Der Informant! (2009)

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Der Informant!: Directed by Steven Soderbergh. With Matt Damon, Lucas McHugh Carroll, Eddie Jemison, Rusty Schwimmer. The U.S. government decides to go after an agro-business giant with a price-fixing accusation, based on the evidence submitted by their star witness, vice president-turned-informant Mark Whitacre.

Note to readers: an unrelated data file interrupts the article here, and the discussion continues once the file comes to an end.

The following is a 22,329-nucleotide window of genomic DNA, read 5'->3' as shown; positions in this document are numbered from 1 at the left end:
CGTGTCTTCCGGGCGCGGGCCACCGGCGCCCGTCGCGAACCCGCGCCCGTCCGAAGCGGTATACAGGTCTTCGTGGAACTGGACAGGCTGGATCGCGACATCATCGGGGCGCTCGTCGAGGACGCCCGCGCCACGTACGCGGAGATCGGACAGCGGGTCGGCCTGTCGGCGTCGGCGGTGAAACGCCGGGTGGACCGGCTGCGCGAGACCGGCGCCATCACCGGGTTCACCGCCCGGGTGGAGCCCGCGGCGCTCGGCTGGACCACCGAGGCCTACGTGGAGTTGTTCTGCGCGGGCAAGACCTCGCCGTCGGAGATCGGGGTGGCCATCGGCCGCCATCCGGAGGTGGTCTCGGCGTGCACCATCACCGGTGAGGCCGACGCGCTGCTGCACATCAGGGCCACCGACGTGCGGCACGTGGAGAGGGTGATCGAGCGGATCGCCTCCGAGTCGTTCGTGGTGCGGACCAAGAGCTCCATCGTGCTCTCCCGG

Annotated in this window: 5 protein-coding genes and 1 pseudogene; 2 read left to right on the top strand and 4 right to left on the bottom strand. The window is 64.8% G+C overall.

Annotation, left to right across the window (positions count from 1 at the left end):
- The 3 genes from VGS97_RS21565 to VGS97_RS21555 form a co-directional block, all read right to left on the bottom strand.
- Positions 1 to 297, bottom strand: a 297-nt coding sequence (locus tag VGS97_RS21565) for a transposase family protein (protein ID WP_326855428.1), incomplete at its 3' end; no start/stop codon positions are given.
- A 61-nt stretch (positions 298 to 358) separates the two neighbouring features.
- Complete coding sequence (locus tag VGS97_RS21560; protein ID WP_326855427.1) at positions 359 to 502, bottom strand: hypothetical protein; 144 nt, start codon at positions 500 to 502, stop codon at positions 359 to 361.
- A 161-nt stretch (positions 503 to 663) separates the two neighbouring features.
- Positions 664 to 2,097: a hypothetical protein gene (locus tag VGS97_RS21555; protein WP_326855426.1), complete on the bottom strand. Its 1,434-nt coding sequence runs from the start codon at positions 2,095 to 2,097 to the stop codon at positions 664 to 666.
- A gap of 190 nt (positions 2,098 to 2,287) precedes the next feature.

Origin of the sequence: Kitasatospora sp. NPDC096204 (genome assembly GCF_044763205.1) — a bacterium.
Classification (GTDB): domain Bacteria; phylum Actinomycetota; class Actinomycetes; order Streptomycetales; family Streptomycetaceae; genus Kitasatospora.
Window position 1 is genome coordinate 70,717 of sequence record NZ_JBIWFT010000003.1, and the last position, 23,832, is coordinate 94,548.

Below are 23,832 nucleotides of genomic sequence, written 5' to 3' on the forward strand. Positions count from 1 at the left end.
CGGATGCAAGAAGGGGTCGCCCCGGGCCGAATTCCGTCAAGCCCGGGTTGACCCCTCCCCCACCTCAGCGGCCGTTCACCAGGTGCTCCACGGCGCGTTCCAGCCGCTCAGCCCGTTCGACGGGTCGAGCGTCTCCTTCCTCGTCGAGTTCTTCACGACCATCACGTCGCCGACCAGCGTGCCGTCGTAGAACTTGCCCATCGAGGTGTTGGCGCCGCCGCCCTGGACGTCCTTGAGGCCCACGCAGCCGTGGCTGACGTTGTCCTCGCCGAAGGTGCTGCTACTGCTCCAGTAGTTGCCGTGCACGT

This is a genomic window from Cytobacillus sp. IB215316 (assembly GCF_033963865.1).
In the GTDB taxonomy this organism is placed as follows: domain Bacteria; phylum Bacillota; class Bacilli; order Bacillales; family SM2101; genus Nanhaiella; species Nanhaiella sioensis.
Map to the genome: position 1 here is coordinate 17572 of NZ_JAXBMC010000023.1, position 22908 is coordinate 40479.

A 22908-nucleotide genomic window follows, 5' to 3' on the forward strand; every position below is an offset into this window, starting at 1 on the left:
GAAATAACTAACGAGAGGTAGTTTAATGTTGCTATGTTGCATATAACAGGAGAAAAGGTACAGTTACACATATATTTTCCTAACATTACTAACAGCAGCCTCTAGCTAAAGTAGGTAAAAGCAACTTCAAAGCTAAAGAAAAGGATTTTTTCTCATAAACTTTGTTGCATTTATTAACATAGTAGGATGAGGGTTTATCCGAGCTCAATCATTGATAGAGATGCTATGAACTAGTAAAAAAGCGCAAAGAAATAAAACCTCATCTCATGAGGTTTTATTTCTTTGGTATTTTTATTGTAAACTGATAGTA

“If you think Andrew Haighu0026#39;s Lean on Pete, adapted from the novel by writer-musician Willy Vlautin, is a boiler plate boy and his horse idyll, then go see National Velvet. Here is the story of an underclass teen, 15 year old Charley (Charlie Plummer), who happens on a summer job tending stables and horses that gives him purpose and edges him into adulthood with love and tragedy.u003cbr/u003eu003cbr/u003eSet in the Pacific Northwestu0026#39;s Portland, the unsentimental dramatic adventure has encounters with his single father, Ray, and girlfriends like a married secretary who brings Ray enormous trouble. Charley experiences loving that can be violent and survival that is uncertain. u003cbr/u003eu003cbr/u003eBetter is his experience with horses and a sleazy owner, Del (Steve Buscemi), who shows him how to tend the horses and eat in a civilized fashion, as well as the underbelly of horse racing in the boonies. Del, a complex character of the rough and soft, leads Charley to his first big love, aging quarter horse Lean on Pete, on whom Charlie will lean for emotional support as long as fate allows. Absconding with Pete to keep him from the slaughterhouse leads Charley to parlous times and tragedy but toward salvation.u003cbr/u003eu003cbr/u003eThe first half is chockfull of small experiences with the underclass, each member of whom is struggling to survive but not without a few raucous interludes. Basically, however, life in trailers and moveable horse races frequently leads to grim futures.u003cbr/u003eu003cbr/u003eAs with any teen, breaking with parents and guardians is crucial to maturation, and Charley is no different. When he and Pete take off to find long lost Aunt Margy (Alison Elliot), the broad vista of the West, dramatically photographed by Magnus Jonck, beckons the wanderers and portends dramatic challenges, not the least of which are the desert and unscrupulous adults. u003cbr/u003eu003cbr/u003eYet, listening to Charley confide about his life to Pete as they amble to the future is one of the filmu0026#39;s understated delights. Like the film itself, we can exult in Charleyu0026#39;s independence while fearing for his physical and mental safety. u003cbr/u003eu003cbr/u003eAs a youthful representative of a vulnerable class, Charley brings hope from his travels. Like a Steinbeck wanderer, he trudges to a problematic future as he builds on his brief but illuminating early-life experiences.u003cbr/u003eu003cbr/u003eJust listen to the Bonnie Prince Billy cover of R. Kellyu0026#39;s u0026quot;The Worldu0026#39;s Greatestu0026quot; over the credits to catch his melancholy present and future, no longer leaning on Pete for survival.”


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